Taylor Swift supporting Democrats in the upcoming election is a good thing, though artists acting politically is often distasteful.
Taylor Swift came out … as a democrat. But if you’re anything like me, this does not necessarily feel like news. Considering all of her songs regarding girl power and empowerment, I just thought it was assumed that she is among the left wing. Apparently she had never officially given any type of endorsement to any party, which honestly surprised me.
On Oct. 7, Swift made a post on Instagram that leaves little doubt as to where her affiliations lie. She began by explaining her reluctance to make political statements in the past and how her opinion on that has changed in the past two years. She voiced her support for LGBTQ rights, as well as her belief in fighting discrimination of any kind.
She commented that she will not continue to support Tennessee’s Senator Marsha Blackburn based on her voting record, although she tries to support women in office. After naming the Tennessee candidates she intends on supporting, she urged her followers to register to vote. Two days later the Washington Post reported that Vote.org received 169,000 new registrations after her post and that over half were among the 18 to 29 year old demographic. I am really happy for you, Taylor, and Imma let you finish in a minute, but it is obvious we need to talk about somebody else too.
If you have paid any attention to the news or media in general, then chances are you have seen Kanye West’s antics. It all started in April when Ye made a return to Twitter. He had been cooped up in Jackson Hole, Wyoming, working on five (or more) different records. Though not the focus of his immediate return to Twitter, there was a haze of pro-Trump “MAGA” rhetoric over some of his posts and a non-album single called “Ye vs. The People,” in which he argued his views with T.I.
This just seemed like Kanye being Kanye in an attempt to remain relevant and to generate publicity before his records dropped. I was not excited by his newfound political views, but when I heard “Ghost Town” on “Ye” (a god-level song, by the way), I forgot about his right-wing opinions. Then, the next week when “Kids See Ghosts” dropped, as well as the merchandise for “KSG” and “Ye,” I blew half my paycheck on the first edition of the “KSG” hoodie (arguably his coolest piece of merch since the “I Feel Like Pablo” hoodies).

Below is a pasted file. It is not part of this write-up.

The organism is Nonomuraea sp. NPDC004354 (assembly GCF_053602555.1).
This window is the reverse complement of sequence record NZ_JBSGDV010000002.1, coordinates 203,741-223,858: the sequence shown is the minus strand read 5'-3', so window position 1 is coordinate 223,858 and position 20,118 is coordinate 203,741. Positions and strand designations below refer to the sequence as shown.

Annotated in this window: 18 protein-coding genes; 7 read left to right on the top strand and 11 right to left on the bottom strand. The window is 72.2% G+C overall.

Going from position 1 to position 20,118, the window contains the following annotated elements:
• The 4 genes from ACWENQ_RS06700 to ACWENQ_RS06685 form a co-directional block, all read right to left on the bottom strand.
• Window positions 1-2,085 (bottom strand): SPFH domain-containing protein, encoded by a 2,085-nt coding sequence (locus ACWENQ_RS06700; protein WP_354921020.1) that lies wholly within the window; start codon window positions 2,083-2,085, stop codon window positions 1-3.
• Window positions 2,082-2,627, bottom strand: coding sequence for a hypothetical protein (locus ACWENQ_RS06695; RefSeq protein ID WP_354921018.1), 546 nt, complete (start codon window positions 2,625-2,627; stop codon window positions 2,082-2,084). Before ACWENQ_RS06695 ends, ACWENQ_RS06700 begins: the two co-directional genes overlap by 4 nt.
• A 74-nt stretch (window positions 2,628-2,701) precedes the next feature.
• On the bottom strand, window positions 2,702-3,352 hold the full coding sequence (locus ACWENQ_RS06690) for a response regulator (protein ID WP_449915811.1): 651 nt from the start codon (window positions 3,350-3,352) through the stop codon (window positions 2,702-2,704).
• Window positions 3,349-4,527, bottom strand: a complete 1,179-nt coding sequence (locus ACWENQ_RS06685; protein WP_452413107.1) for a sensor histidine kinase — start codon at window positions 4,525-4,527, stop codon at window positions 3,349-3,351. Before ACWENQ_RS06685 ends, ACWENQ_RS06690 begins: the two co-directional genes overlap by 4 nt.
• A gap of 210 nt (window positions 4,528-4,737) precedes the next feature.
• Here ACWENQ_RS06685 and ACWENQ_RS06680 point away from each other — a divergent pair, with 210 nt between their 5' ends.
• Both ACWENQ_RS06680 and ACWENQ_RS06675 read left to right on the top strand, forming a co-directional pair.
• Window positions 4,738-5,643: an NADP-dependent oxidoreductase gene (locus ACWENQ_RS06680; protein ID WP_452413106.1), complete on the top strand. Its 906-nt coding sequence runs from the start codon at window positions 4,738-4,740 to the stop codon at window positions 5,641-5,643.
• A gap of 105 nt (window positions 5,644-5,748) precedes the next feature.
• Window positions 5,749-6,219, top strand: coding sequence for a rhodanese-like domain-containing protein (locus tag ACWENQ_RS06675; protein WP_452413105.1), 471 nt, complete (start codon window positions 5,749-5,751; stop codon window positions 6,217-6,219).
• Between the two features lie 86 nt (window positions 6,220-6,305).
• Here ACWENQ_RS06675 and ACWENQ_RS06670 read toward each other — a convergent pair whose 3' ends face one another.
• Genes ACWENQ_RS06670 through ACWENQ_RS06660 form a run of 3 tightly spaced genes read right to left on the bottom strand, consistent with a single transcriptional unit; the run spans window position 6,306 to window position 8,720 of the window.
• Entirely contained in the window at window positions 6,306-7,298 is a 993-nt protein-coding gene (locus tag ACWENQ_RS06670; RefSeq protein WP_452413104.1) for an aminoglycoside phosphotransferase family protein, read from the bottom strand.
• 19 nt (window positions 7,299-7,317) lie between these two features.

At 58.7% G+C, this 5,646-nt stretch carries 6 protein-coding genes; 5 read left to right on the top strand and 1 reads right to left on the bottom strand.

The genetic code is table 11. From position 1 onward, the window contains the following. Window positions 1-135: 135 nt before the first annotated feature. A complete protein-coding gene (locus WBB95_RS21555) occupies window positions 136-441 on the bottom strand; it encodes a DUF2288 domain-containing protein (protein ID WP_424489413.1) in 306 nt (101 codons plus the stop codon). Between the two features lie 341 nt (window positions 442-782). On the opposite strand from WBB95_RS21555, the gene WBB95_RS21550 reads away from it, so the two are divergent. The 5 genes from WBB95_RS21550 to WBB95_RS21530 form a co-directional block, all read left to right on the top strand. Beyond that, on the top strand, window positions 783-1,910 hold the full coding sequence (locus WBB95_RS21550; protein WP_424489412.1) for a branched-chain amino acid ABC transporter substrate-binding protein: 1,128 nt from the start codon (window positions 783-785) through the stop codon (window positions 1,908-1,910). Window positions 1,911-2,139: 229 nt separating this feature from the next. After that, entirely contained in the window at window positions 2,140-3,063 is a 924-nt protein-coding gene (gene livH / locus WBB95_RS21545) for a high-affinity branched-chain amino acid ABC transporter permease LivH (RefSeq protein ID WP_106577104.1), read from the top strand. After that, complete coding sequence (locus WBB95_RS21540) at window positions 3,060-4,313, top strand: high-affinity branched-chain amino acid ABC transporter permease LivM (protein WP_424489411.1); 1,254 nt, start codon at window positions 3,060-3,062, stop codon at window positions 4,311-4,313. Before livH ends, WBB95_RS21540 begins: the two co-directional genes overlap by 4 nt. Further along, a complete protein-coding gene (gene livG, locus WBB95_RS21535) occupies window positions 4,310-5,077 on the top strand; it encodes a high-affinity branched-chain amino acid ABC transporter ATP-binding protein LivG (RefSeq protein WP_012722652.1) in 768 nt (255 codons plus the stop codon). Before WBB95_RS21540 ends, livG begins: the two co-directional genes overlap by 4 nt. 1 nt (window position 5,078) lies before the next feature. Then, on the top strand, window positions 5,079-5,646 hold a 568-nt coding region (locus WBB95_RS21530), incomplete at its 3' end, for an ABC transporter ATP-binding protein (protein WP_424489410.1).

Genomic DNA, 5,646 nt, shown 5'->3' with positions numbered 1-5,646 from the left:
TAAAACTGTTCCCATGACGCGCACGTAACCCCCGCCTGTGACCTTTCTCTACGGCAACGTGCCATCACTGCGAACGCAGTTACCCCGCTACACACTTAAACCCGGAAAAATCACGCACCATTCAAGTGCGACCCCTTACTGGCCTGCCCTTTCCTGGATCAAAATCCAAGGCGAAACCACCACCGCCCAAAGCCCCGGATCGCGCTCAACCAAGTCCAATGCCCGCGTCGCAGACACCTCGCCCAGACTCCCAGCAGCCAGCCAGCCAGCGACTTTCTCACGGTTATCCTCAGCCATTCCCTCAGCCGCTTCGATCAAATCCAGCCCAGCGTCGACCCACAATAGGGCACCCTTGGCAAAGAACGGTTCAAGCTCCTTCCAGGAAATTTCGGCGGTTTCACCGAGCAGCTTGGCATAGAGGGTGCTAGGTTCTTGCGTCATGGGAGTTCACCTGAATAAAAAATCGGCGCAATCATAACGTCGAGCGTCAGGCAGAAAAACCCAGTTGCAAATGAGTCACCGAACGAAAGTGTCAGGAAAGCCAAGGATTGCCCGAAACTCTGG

“Kids See Ghosts” was great, and it, alongside “Ye,” became the soundtrack to my summer — and at the end of summer, my hoodie was gaining me clout and starting conversations during orientation week.
Some asked me what I thought of his rhetoric, and as a liberal, I think it’s appalling. But I also still believed that he was using it for attention. Then Kanye went on SNL, and I had to stop wearing my hoodie.
Then Kanye went to the Oval Office. I have seen more Kanye “Jackson Hole” hoodies worn by white boys around campus in the past few weeks than before Ye’s MAGA-rant on SNL, his tweets calling for abolition of the 13th Amendment “sent with love” or his Oval Office Superman speech.
In the age of streaming, buying merchandise is the most direct way to support an artist. Chance the Rapper (Kanye’s more progressively-minded prodigy) made $6 million off of his “3” hats in one year. Though the damage is done for me, and I would not be caught dead in a T-Swift T-shirt, I feel like I need to go buy a few of them. If anybody wants a clean KSG hoodie, I’m trying to flip mine on Grailed— at least until Kanye walks back his statements.
I am a firm believer in separating art from the artist, so I can enjoy the music of Kanye West or even David Bowie in good conscience. But do we only practice that when it is convenient for us? With all of the #MeToo allegations coming out against plenty of bands, I would never use the “separate art from the artists” argument with a band that has done unforgivable things. Does the ability to pick and choose which artists I want to separate their art from make me a hypocrite? I love reading beat authors and poets, even though most were awful people.
I suppose the question is that now Swift has gone political, why has there not been public outcry and the need to “separate the art from the artist?” Perhaps it is less visible because her views are not problematic; however, who is allowed to deem what is problematic and what is not? When I first heard that she came out as Democrat, I wondered why I should care. I was under the impression that her art spoke for itself, and that it was almost unnecessary for her to confirm what (I feel) we have known. On the other hand, I have not been a Taylor Swift fan or listener since “Red,” but I think her entry into the political realm is a good thing. Regardless of her political affiliation, the message at the end was positive: to motivate her fans to register to vote. And they did.